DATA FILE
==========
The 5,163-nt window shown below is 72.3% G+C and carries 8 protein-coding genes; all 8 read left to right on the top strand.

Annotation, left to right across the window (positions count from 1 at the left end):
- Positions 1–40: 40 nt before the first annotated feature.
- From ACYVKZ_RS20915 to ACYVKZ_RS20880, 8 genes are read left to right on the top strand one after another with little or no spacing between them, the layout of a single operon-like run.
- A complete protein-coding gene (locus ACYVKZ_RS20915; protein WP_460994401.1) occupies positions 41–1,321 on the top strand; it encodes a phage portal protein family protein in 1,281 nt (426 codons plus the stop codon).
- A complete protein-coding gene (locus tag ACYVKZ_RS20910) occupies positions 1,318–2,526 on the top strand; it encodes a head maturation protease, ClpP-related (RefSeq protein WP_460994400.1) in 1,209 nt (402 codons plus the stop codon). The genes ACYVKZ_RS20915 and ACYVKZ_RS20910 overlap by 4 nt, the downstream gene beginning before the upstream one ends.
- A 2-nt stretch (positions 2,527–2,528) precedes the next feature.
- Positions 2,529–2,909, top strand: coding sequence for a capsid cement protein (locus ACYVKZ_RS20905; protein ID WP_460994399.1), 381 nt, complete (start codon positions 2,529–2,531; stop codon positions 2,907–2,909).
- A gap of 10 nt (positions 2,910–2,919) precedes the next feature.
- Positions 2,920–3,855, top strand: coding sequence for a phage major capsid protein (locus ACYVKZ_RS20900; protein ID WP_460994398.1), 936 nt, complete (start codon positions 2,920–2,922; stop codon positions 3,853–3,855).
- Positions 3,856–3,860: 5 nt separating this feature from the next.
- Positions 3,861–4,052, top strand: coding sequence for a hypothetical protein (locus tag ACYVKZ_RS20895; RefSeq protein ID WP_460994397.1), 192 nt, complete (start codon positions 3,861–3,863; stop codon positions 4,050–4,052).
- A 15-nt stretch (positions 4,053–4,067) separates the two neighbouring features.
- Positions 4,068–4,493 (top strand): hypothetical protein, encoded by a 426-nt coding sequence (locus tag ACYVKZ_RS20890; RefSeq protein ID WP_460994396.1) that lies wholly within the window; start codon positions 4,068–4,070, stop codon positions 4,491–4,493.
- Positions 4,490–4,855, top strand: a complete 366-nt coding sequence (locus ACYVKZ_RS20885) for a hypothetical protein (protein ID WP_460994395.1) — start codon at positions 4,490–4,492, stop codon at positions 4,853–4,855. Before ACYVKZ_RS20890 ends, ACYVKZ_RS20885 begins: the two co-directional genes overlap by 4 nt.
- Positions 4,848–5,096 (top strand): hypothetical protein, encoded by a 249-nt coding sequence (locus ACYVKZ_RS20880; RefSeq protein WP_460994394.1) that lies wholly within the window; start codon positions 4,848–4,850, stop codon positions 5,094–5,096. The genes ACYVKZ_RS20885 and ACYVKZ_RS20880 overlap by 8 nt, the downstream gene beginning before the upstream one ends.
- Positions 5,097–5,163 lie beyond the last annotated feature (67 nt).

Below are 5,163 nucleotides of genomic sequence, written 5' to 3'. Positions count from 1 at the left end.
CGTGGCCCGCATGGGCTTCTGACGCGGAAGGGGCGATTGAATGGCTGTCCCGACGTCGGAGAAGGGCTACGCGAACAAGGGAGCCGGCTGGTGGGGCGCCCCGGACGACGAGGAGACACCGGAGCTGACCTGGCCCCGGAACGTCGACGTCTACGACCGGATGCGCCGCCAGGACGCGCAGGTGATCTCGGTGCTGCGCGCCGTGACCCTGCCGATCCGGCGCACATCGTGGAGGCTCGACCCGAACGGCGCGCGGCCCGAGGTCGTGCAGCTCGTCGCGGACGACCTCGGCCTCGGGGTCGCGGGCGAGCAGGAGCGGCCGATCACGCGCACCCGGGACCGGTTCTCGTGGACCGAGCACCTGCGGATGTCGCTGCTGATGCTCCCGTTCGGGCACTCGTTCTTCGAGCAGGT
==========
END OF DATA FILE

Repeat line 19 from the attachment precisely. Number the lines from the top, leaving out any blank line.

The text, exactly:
CGTGGCCCGCATGGGCTTCTGACGCGGAAGGGGCGATTGAATGGCTGTCCCGACGTCGGAGAAGGGCTACGCGAACAAGGGAGCCGGCTGGTGGGGCGCCCCGGACGACGAGGAGACACCGGAGCTGACCTGGCCCCGGAACGTCGACGTCTACGACCGGATGCGCCGCCAGGACGCGCAGGTGATCTCGGTGCTGCGCGCCGTGACCCTGCCGATCCGGCGCACATCGTGGAGGCTCGACCCGAACGGCGCGCGGCCCGAGGTCGTGCAGCTCGTCGCGGACGACCTCGGCCTCGGGGTCGCGGGCGAGCAGGAGCGGCCGATCACGCGCACCCGGGACCGGTTCTCGTGGACCGAGCACCTGCGGATGTCGCTGCTGATGCTCCCGTTCGGGCACTCGTTCTTCGAGCAGGT